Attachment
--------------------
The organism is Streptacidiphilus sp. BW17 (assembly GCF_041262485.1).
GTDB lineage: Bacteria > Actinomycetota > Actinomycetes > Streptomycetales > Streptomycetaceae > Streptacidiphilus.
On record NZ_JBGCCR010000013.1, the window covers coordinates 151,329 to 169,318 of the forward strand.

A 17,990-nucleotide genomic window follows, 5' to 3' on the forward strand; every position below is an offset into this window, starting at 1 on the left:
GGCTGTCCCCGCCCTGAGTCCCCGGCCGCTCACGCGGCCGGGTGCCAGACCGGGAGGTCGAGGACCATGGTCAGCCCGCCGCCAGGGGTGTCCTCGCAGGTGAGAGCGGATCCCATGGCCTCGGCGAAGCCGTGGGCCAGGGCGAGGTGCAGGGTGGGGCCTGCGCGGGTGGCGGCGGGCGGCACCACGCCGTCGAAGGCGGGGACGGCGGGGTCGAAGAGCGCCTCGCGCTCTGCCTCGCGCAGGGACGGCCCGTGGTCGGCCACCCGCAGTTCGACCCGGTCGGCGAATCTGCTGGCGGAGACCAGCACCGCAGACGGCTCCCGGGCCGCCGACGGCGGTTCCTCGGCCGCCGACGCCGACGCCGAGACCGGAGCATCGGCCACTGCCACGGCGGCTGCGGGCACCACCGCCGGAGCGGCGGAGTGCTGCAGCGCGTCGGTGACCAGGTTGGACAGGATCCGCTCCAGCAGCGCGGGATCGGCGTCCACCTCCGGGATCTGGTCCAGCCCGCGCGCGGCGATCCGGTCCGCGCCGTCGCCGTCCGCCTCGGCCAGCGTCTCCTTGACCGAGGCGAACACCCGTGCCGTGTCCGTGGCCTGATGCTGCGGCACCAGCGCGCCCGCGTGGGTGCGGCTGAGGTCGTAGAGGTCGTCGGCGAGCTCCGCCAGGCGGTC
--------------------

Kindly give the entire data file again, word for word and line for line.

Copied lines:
The organism is Streptacidiphilus sp. BW17 (assembly GCF_041262485.1).
GTDB lineage: Bacteria > Actinomycetota > Actinomycetes > Streptomycetales > Streptomycetaceae > Streptacidiphilus.
On record NZ_JBGCCR010000013.1, the window covers coordinates 151,329 to 169,318 of the forward strand.

A 17,990-nucleotide genomic window follows, 5' to 3' on the forward strand; every position below is an offset into this window, starting at 1 on the left:
GGCTGTCCCCGCCCTGAGTCCCCGGCCGCTCACGCGGCCGGGTGCCAGACCGGGAGGTCGAGGACCATGGTCAGCCCGCCGCCAGGGGTGTCCTCGCAGGTGAGAGCGGATCCCATGGCCTCGGCGAAGCCGTGGGCCAGGGCGAGGTGCAGGGTGGGGCCTGCGCGGGTGGCGGCGGGCGGCACCACGCCGTCGAAGGCGGGGACGGCGGGGTCGAAGAGCGCCTCGCGCTCTGCCTCGCGCAGGGACGGCCCGTGGTCGGCCACCCGCAGTTCGACCCGGTCGGCGAATCTGCTGGCGGAGACCAGCACCGCAGACGGCTCCCGGGCCGCCGACGGCGGTTCCTCGGCCGCCGACGCCGACGCCGAGACCGGAGCATCGGCCACTGCCACGGCGGCTGCGGGCACCACCGCCGGAGCGGCGGAGTGCTGCAGCGCGTCGGTGACCAGGTTGGACAGGATCCGCTCCAGCAGCGCGGGATCGGCGTCCACCTCCGGGATCTGGTCCAGCCCGCGCGCGGCGATCCGGTCCGCGCCGTCGCCGTCCGCCTCGGCCAGCGTCTCCTTGACCGAGGCGAACACCCGTGCCGTGTCCGTGGCCTGATGCTGCGGCACCAGCGCGCCCGCGTGGGTGCGGCTGAGGTCGTAGAGGTCGTCGGCGAGCTCCGCCAGGCGGTC